A son has managed to nurse his coronavirus-stricken father back to health at home despite the 81-year-old being released from hospital to die.
Raj Nathwani revealed his Suri went into Watford General Hospital on March 26 with suspected coronavirus after struggling on his daily walk.
Doctors said they were 95 per cent sure Suri, who has chronic obstructive pulmonary disease, had the deadly bug. But they wanted to discharge him.
Raj used a Google spreadsheet to monitor Suri’s vital signs, kept his house clean and isolated him from the rest of the family in Watford.
The 55-year-old relied on a continuous positive airway pressure, also called ‘black boxes’, which are used to tackle sleep apnoea.
The machine pumps air into a mask worn over the mouth or nose and is more gentle than a ventilator, which are unfavourable for patients who already have weakened airways or lung tissue.
Raj also lay his father on his front for hours at a time – a method used in intensive care to help expand the lungs.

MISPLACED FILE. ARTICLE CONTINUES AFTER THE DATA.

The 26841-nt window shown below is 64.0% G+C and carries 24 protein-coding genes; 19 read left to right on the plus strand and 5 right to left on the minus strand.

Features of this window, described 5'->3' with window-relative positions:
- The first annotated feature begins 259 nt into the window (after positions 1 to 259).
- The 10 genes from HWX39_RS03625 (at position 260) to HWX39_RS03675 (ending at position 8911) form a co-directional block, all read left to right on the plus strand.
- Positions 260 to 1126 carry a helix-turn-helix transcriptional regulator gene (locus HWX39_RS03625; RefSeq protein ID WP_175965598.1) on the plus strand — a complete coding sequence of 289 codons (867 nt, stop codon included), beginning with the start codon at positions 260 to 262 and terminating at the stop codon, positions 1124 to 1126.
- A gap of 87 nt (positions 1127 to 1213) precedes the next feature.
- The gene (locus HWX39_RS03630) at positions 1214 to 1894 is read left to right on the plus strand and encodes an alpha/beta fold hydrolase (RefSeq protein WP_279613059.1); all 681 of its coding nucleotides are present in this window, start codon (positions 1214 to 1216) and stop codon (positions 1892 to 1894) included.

Raj Nathwani (left, with his mother Kanchan, father Suri and brother Manish) used a Google spreadsheet to monitor 81-year-old Suri’s vital signs, kept his house clean and isolated him from the rest of the family in Watford
The deadly bug has so far killed 28,131 across the UK and infected more than 180,000.
People with underlying health conditions are at an increased risk from Covid-19 and have been advised to ‘shield’ themselves from the rest of the public.
Suri’s COPD – an obstructive lung disease – put him in the ‘clinically extremely vulnerable’ category from the virus, which fiercely attacks the organ.
Raj, an advertising firm worker, claimed to CNN a senior consultant told him the hospital would not be able to ventilate his father because his weak lungs would give way.
Patients are put on a ventilator in an intensive care unit as a last resort to help them breathe. But they are not a treatment for the virus itself and can be damaging to airways.
They require a breathing pipe to be inserted down the throat and the patient to be put under anaesthetic.
Patients who go on to ventilators have a very poor survival rate – just 34 per cent according to NHS data during the pandemic.
Figures from the Intensive Care National Audit and Research Centre (ICNARC showed that 1,744 (65.4 per cent) died after requiring mechanical ventilation in critical care, while some 923 (34.6 per cent) on the same treatment were discharged.